Emerging Tech

Blog archive
students study swarm robotics at Robotarium

Georgia Tech offers a robotics co-op to researchers

In academia, researchers often hold their work close to the vest until formal publication and, perhaps, the filing of a patent application.  So Magnus Egerstedt may be facing an uphill battle with his effort to create a robotics co-op where researchers can remotely test their software for controlling robots.  But he is convinced his new Robotarium could spur big advances in robotics.

“If it goes the way I'm hoping, it has the potential to make us way more effective as a community,” said Egerstedt, a professor at the School of Electrical and Computer Engineering at the Georgia Institute of Technology.  “As long as people buy into the model, it has the potential to go big.”

Egerstedt’s idea, which has received $2.5 million in funding from the National Science Foundation, is to build a lab with up to 100 ground and aerial swarm robots and give researchers at other universities, as well as to middle- and high-school students, remote access.  After scheduling a time slot for their experiments, researchers will upload their code to the lab, then watch the results on streaming video.

Egerstedt came up with the idea about two years ago when he noticed how much costly equipment he had in his lab.  “I clocked in somewhere around a half a million,” he said.  “That bothered me a little bit.” 

What bothered Egerstedt was the realization that most of the work in swarm robotics was restricted to a handful of well-endowed institutions.  “It became clear that it is largely a resource competition as opposed to a good ideas competition,” he said.  “I set out to solve that.”

The Robotarium is currently open for business -- though initially with only a limited set of wheeled swarm robots. 

“We are kind of early on,” Egerstedt said.  “There is an alpha version where you go online and you upload your controllers. We have some specs up.”

For the present, the site’s homepage only allows users to request access.  “One of the things we're a little nervous at is that we are literally giving people access to physical assets on the Georgia Tech campus,” Egerstedt said. 

In addition to working out security, another hurdle Egerstedt faces is convincing researchers at other universities to share their work through the Robotarium.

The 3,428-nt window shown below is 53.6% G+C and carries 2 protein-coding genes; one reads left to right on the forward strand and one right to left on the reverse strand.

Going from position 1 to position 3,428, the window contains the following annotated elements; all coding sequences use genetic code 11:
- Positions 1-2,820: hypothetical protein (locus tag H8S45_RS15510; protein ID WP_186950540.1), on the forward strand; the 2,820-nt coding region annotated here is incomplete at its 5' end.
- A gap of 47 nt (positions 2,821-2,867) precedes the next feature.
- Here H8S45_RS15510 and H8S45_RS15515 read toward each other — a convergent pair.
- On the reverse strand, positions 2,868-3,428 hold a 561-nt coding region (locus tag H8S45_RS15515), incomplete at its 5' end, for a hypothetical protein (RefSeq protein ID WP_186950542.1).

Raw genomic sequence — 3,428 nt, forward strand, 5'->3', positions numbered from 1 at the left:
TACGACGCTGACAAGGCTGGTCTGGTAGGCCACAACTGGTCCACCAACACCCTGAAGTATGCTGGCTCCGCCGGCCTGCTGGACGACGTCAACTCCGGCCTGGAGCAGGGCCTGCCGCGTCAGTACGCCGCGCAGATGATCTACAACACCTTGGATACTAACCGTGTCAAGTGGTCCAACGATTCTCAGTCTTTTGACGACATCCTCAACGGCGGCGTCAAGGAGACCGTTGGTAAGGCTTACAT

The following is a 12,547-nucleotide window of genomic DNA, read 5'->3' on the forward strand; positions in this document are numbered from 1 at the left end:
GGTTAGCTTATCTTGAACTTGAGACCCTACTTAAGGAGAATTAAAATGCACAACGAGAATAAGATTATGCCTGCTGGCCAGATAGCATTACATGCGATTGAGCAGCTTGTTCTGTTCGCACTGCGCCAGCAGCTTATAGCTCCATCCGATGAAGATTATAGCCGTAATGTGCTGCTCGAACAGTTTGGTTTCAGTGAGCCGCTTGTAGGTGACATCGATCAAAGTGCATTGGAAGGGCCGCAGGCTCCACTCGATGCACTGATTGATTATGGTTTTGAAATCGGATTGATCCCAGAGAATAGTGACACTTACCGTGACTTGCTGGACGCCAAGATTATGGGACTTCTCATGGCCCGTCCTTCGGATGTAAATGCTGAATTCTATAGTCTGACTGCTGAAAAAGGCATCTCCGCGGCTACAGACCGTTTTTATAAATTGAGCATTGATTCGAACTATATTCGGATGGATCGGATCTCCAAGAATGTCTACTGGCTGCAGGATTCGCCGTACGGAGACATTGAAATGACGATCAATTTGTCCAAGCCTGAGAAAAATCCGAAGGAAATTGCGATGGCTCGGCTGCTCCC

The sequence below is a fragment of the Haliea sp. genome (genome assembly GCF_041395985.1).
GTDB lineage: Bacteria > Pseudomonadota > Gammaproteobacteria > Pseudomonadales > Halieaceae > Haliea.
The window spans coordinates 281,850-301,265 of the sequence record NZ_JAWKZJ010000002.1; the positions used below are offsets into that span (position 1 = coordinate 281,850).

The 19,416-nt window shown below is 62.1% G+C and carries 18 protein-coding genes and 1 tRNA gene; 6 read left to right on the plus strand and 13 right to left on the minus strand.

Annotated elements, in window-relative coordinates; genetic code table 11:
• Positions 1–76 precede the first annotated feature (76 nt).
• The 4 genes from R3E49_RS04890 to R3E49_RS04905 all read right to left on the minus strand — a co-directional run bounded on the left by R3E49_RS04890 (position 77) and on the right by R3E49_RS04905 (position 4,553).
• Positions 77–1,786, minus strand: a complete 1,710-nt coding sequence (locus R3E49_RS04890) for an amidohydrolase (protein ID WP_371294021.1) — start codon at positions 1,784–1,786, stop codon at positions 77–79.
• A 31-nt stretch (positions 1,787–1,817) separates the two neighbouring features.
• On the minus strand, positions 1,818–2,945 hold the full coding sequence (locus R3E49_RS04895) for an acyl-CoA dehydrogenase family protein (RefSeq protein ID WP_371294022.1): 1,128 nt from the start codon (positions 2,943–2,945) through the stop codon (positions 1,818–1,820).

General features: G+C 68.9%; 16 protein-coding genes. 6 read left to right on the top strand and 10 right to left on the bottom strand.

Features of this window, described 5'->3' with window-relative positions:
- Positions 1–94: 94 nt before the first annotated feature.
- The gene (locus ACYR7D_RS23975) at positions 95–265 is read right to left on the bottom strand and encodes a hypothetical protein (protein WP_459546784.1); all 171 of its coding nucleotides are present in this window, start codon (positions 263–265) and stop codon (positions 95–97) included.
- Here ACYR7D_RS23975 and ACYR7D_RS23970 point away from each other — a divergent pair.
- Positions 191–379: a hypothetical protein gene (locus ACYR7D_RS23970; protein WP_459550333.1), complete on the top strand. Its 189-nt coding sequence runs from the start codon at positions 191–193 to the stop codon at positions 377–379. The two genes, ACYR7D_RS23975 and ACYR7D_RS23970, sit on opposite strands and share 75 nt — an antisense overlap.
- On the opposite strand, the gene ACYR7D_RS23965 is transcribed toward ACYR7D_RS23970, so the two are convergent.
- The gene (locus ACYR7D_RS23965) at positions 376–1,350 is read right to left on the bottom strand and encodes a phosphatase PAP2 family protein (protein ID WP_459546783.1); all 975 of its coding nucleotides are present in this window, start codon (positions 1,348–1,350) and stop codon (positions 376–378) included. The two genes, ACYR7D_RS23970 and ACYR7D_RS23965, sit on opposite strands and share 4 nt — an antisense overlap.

“In robotics today … everyone is doing their research in isolation,” Egerstedt said.  “We don't build on each other's work as much as we should.”  He added that the lab will timestamp uploads, which should provide some protection for researchers’ contributions.

And the upside for contributors, according to Egerstedt, is that contributions to the lab -- whether in the form of code, a new sensor other hardware -- will be tested by thousands of scientists. 

Egerstedt said he hopes that the model of sharing lab resources extends beyond this effort, changing more than just swarm robotics research. “It could be a blueprint for how we think about research infrastructure,” he said.  “To be honest, we are wasting a lot of resources replicating the same lab. We making the barriers to entry too large and we are slowing down innovation.”

The Robotarium is expected to be fully operational in 2017.

Posted by Patrick Marshall on Feb 02, 2016 at 12:31 PM


  • Management
    shutterstock image By enzozo; photo ID: 319763930

    Where does the TMF Board go from here?

    With a $1 billion cash infusion, relaxed repayment guidelines and a surge in proposals from federal agencies, questions have been raised about whether the board overseeing the Technology Modernization Fund has been scaled to cope with its newfound popularity.

  • IT Modernization
    shutterstock image By enzozo; photo ID: 319763930

    OMB provides key guidance for TMF proposals amid surge in submissions

    Deputy Federal CIO Maria Roat details what makes for a winning Technology Modernization Fund proposal as agencies continue to submit major IT projects for potential funding.

Stay Connected